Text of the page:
3 ways scuba divers can enter the water from a boat

Scuba divers have options when it comes to entering the water to start a dive…and it is not as easy as it might look! It is good to decide in advance which type of entry you and your dive group are going to do that day. This will depend on the type of boat or entry point, and the water and weather conditions that day. We are going to give you a run-down of the three main ways to enter the water to start a dive, so you will know which to choose next time you go scuba diving.

The giant stride

The giant stride technique is most suitable to bigger boats such as liveaboards or yachts, or entries where you must drop to get in the water.

To perform a giant stride, first you must put on all of your equipment (make sure to perform your buddy check before you jump in) and face the water, standing on the end of the dive entry point or boat. Next, make sure you have enough air in your buoyancy control device (BCD) to allow you to be positively buoyant on the surface of the water. Avoid having it completely full as this could cause more of an impact when you hit the water. Place the palm of your right hand on your face to keep your mask and regulator in place, and hold your weight belt with your left hand to make sure it does not open and fall off in the water. Look out to the horizon, and take a big step forwards, you will briefly go underwater but bob straight back up. Full inflate your BCD and remove the regulator from your mouth, you might want to put a snorkel in your mouth to replace it if the water is choppy. Lastly, signal that you are "OK" to the people on the boat or shore and wait for your buddies to join you in the water.

The backwards roll

If you are diving from a small boat like a Zodiac, the backwards roll might be more suitable than the giant stride.

To perform a backwards roll, first don all your dive equipment (perform your buddy check of course) and sit on the edge of the boat with your back to the water. Holding your weight belt with your left hand, and with your mask and regulator held in place with your right palm, you fall backwards into the water. Do this with a mostly full BCD to soften the blow but allow you to be positively buoyant on the surface. Just like with the giant stride, inflate your BCD fully once you are in the water, remove your regulator, replace with a snorkel if necessary, and signal that you are "OK".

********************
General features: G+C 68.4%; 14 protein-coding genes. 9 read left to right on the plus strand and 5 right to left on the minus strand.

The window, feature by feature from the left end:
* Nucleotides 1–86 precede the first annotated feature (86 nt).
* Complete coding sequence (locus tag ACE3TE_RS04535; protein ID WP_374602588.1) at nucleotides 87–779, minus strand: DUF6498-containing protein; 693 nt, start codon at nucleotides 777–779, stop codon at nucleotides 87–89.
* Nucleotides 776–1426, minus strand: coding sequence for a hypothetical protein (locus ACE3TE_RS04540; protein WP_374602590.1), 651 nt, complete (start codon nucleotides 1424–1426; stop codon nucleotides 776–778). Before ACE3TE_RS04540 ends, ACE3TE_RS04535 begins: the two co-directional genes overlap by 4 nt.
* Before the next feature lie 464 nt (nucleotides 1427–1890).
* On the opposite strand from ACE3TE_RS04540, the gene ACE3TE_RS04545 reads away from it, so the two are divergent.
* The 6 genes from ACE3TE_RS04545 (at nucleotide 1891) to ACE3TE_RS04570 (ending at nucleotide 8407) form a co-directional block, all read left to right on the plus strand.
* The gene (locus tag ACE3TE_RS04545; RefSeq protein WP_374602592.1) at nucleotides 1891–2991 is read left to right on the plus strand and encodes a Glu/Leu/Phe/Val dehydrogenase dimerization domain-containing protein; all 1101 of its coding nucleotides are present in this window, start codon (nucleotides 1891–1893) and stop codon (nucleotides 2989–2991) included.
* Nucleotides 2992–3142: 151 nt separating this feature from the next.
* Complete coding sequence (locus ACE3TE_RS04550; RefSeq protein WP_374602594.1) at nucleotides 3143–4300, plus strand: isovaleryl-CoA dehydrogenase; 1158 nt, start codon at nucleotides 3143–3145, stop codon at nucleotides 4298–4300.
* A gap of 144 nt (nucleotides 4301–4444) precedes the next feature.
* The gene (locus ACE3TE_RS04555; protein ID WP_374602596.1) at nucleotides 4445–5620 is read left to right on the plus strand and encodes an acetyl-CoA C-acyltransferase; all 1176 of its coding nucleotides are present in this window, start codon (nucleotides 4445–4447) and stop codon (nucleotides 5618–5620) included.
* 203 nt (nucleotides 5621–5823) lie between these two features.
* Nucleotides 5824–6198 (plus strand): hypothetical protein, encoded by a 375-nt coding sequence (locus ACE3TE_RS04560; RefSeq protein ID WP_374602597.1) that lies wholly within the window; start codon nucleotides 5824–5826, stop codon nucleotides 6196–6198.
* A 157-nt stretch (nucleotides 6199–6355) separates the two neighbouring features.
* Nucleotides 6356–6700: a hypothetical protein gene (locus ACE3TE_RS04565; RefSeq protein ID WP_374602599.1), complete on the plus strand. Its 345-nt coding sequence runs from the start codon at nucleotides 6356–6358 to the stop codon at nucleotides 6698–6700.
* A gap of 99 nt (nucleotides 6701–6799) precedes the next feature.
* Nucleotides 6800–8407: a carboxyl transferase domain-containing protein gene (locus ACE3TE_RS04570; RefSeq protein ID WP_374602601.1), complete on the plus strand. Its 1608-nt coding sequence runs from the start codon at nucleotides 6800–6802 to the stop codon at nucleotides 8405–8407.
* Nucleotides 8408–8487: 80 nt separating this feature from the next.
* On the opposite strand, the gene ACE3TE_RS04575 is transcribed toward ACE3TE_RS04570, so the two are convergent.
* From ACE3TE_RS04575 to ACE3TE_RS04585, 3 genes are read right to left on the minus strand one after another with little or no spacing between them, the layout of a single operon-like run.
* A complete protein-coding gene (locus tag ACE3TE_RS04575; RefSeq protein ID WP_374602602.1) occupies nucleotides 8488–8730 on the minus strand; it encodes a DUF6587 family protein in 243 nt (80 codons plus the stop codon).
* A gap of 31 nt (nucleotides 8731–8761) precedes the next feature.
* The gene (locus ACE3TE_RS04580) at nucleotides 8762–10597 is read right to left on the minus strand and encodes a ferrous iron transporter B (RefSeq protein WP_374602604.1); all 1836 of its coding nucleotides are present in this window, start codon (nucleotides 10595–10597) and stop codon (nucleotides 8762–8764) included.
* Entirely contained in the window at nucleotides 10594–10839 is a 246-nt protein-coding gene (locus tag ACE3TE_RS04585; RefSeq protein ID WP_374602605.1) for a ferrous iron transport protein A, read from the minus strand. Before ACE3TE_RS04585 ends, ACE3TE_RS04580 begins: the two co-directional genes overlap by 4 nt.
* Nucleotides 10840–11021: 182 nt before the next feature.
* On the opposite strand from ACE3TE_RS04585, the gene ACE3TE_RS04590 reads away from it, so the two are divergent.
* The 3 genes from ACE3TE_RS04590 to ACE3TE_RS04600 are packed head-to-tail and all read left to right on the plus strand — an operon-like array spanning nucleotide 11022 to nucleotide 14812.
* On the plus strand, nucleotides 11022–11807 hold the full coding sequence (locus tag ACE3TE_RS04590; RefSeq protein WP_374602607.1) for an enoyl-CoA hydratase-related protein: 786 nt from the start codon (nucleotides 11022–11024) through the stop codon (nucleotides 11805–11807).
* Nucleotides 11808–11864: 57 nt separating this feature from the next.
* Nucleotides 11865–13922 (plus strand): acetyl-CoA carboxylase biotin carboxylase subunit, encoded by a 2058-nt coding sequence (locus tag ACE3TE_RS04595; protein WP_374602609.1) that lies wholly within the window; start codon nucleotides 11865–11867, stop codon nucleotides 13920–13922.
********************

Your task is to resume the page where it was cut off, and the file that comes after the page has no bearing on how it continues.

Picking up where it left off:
Negative entry

A negative entry (or negative buoyancy descent) adapts the above techniques to allow you to head straight underwater for your dive, instead of bobbing back up.

If you are diving in a location that has strong surface currents or big waves, it is easy to get swept away and separated from your group when you get into the water. Using the negative entry you can jump together with your dive buddy or group, all descend immediately together, and meet up deeper underwater where it is likely to be calmer.

To perform a negative entry, first gear up and perform your buddy check, make sure that you have everything you need for your dive including cameras and extra items because you will not be able to easily get back on the boat once you have jumped. Using one of the above techniques (depending on which is more suitable), enter the water making sure to hold your weight belt and keep your mask and snorkel firmly in place, this time, however, you will have an empty BCD. If you have performed a buoyancy check before diving you should still be positively buoyant on the surface even with an empty BCD, but this does not mean you need extra weight to perform a negative entry. You simply exhale as you hit the water, just like you practice in a buoyancy check. A full exhalation will be enough to send you under the water. As you descend, try to position your body with either your feet down or your head down, and keep your body as straight as possible to remain streamline. Meet your dive buddies and continue on with the dive.

Unsure how to perform a buoyancy check for scuba diving? Check out our step-by-step guide: How to do a Proper Buoyancy Check (divessi.com)

Things to keep in mind when performing a negative entry:

  • Equalize often: You will be descending fast and there is a lot to think about. Your ears should be top priority in this situation. Equalize as soon as you hit the water, and then as often as you can on the descent; well before you feel any pain or discomfort. Pushing your ears can cause long term damage at worst, and cut your dive short at best.
  • Discuss the plan with your buddies:On top of the regular dive briefing, it is important to discuss the depth at which you will meet up after the negative entry (usually around 10m/33ft). You should also have a secure plan of what to do should one of you get separated or be unable to find the rest of the group. Make sure to do a head count when you have all met up underwater.
  • Check gauges: Make sure to keep an eye on your depth as you descend, it can be very easy to go deeper than you are supposed to. To avoid this, add a little air into your BCD as you descend to slow you down, keep adding air until you are neutrally buoyant as the agreed depth.

Now you have all the information you need to make an informed decision of how to enter the water for a dive. It is good to practice these techniques in calm waters before trying them out in strong currents or big waves. If you ever feel uncomfortable about diving in a location that has rough conditions, trust your gut and skip the dive.

Happy jumping!